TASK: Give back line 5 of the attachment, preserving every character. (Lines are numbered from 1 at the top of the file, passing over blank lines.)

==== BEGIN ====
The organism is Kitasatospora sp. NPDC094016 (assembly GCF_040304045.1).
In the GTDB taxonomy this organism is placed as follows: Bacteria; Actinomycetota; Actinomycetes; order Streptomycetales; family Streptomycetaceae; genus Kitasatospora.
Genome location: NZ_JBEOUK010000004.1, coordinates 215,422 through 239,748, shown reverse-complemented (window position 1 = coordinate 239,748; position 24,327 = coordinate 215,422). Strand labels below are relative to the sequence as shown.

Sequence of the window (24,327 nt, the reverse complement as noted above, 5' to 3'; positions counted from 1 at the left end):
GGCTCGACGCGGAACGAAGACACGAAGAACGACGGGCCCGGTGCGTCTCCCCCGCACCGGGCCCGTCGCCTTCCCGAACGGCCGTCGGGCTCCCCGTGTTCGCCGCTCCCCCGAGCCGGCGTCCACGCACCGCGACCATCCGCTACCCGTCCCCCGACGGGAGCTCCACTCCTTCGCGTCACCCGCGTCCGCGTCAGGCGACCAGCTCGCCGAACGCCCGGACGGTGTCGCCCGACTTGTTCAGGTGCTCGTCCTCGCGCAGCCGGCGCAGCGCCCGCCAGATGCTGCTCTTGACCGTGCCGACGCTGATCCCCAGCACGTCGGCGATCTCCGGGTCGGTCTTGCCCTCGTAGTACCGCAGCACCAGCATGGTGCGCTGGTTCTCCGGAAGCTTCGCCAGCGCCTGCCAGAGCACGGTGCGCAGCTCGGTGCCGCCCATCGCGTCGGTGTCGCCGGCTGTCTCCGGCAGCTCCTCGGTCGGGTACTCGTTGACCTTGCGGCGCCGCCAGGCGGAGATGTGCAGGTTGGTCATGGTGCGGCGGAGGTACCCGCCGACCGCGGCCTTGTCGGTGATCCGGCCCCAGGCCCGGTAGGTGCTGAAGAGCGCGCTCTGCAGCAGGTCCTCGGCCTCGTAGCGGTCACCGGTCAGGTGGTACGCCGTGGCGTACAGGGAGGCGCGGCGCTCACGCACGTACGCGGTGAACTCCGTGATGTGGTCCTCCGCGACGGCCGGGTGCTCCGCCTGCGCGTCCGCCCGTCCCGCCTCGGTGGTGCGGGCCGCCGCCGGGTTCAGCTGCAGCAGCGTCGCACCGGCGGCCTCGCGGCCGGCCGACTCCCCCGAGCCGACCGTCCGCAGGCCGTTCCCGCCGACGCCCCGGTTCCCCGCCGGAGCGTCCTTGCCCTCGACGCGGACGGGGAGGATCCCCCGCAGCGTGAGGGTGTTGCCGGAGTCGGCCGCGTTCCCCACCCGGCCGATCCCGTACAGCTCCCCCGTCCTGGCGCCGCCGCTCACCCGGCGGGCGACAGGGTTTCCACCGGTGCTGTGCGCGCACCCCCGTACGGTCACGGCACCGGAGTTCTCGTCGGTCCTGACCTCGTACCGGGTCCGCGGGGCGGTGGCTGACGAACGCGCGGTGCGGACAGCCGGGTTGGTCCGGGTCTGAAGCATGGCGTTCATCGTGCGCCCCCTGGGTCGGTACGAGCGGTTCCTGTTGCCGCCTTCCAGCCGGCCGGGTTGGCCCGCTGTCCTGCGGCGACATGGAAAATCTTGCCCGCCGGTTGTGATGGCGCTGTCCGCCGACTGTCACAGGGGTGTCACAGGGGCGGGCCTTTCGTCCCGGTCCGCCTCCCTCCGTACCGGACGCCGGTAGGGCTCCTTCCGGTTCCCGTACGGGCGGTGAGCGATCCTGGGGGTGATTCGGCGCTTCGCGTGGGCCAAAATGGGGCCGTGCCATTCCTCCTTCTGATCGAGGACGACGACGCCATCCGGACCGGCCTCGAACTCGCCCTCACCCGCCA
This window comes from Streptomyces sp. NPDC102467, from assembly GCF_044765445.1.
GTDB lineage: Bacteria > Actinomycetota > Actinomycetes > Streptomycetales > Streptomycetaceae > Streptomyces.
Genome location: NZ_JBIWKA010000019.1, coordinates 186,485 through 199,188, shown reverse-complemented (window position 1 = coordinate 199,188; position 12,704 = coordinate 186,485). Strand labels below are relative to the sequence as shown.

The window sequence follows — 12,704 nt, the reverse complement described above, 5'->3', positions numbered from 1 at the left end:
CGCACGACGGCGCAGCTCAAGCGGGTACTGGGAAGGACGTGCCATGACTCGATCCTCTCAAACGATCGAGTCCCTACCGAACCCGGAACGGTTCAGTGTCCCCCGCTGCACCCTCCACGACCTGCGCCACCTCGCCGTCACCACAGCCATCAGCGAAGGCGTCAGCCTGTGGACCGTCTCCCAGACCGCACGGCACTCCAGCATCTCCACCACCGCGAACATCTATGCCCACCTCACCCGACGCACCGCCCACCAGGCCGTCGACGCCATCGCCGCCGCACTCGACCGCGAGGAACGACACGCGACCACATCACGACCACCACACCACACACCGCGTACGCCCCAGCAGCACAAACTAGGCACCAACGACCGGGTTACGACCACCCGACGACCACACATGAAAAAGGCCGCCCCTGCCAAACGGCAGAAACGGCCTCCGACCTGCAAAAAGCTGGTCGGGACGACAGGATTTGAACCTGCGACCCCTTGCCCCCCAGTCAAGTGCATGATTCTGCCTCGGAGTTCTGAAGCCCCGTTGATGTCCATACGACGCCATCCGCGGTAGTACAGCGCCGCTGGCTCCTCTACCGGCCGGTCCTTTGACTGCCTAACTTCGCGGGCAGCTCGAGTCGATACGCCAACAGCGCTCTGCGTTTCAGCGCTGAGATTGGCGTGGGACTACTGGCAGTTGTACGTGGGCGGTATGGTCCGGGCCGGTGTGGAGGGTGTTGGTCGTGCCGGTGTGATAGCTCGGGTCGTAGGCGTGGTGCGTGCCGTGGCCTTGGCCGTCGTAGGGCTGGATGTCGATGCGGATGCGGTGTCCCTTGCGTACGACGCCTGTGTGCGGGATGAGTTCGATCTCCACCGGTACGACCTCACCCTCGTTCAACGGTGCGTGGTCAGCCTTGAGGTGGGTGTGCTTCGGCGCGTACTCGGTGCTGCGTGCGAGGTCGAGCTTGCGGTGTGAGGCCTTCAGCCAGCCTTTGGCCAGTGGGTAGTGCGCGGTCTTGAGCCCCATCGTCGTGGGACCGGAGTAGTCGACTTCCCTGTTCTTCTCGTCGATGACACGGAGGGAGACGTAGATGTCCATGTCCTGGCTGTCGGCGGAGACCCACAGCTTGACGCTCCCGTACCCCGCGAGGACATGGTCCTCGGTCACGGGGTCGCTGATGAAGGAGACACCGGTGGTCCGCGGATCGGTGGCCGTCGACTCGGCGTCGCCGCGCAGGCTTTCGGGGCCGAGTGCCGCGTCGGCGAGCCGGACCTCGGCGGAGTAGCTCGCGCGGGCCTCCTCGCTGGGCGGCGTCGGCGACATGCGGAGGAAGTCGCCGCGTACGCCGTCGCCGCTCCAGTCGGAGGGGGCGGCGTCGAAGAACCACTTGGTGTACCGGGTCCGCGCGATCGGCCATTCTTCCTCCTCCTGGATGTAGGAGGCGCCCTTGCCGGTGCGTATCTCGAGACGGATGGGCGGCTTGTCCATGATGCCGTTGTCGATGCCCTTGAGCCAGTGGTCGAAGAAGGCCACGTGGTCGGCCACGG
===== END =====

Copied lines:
GGCTCGACGCGGAACGAAGACACGAAGAACGACGGGCCCGGTGCGTCTCCCCCGCACCGGGCCCGTCGCCTTCCCGAACGGCCGTCGGGCTCCCCGTGTTCGCCGCTCCCCCGAGCCGGCGTCCACGCACCGCGACCATCCGCTACCCGTCCCCCGACGGGAGCTCCACTCCTTCGCGTCACCCGCGTCCGCGTCAGGCGACCAGCTCGCCGAACGCCCGGACGGTGTCGCCCGACTTGTTCAGGTGCTCGTCCTCGCGCAGCCGGCGCAGCGCCCGCCAGATGCTGCTCTTGACCGTGCCGACGCTGATCCCCAGCACGTCGGCGATCTCCGGGTCGGTCTTGCCCTCGTAGTACCGCAGCACCAGCATGGTGCGCTGGTTCTCCGGAAGCTTCGCCAGCGCCTGCCAGAGCACGGTGCGCAGCTCGGTGCCGCCCATCGCGTCGGTGTCGCCGGCTGTCTCCGGCAGCTCCTCGGTCGGGTACTCGTTGACCTTGCGGCGCCGCCAGGCGGAGATGTGCAGGTTGGTCATGGTGCGGCGGAGGTACCCGCCGACCGCGGCCTTGTCGGTGATCCGGCCCCAGGCCCGGTAGGTGCTGAAGAGCGCGCTCTGCAGCAGGTCCTCGGCCTCGTAGCGGTCACCGGTCAGGTGGTACGCCGTGGCGTACAGGGAGGCGCGGCGCTCACGCACGTACGCGGTGAACTCCGTGATGTGGTCCTCCGCGACGGCCGGGTGCTCCGCCTGCGCGTCCGCCCGTCCCGCCTCGGTGGTGCGGGCCGCCGCCGGGTTCAGCTGCAGCAGCGTCGCACCGGCGGCCTCGCGGCCGGCCGACTCCCCCGAGCCGACCGTCCGCAGGCCGTTCCCGCCGACGCCCCGGTTCCCCGCCGGAGCGTCCTTGCCCTCGACGCGGACGGGGAGGATCCCCCGCAGCGTGAGGGTGTTGCCGGAGTCGGCCGCGTTCCCCACCCGGCCGATCCCGTACAGCTCCCCCGTCCTGGCGCCGCCGCTCACCCGGCGGGCGACAGGGTTTCCACCGGTGCTGTGCGCGCACCCCCGTACGGTCACGGCACCGGAGTTCTCGTCGGTCCTGACCTCGTACCGGGTCCGCGGGGCGGTGGCTGACGAACGCGCGGTGCGGACAGCCGGGTTGGTCCGGGTCTGAAGCATGGCGTTCATCGTGCGCCCCCTGGGTCGGTACGAGCGGTTCCTGTTGCCGCCTTCCAGCCGGCCGGGTTGGCCCGCTGTCCTGCGGCGACATGGAAAATCTTGCCCGCCGGTTGTGATGGCGCTGTCCGCCGACTGTCACAGGGGTGTCACAGGGGCGGGCCTTTCGTCCCGGTCCGCCTCCCTCCGTACCGGACGCCGGTAGGGCTCCTTCCGGTTCCCGTACGGGCGGTGAGCGATCCTGGGGGTGATTCGGCGCTTCGCGTGGGCCAAAATGGGGCCGTGCCATTCCTCCTTCTGATCGAGGACGACGACGCCATCCGGACCGGCCTCGAACTCGCCCTCACCCGCCA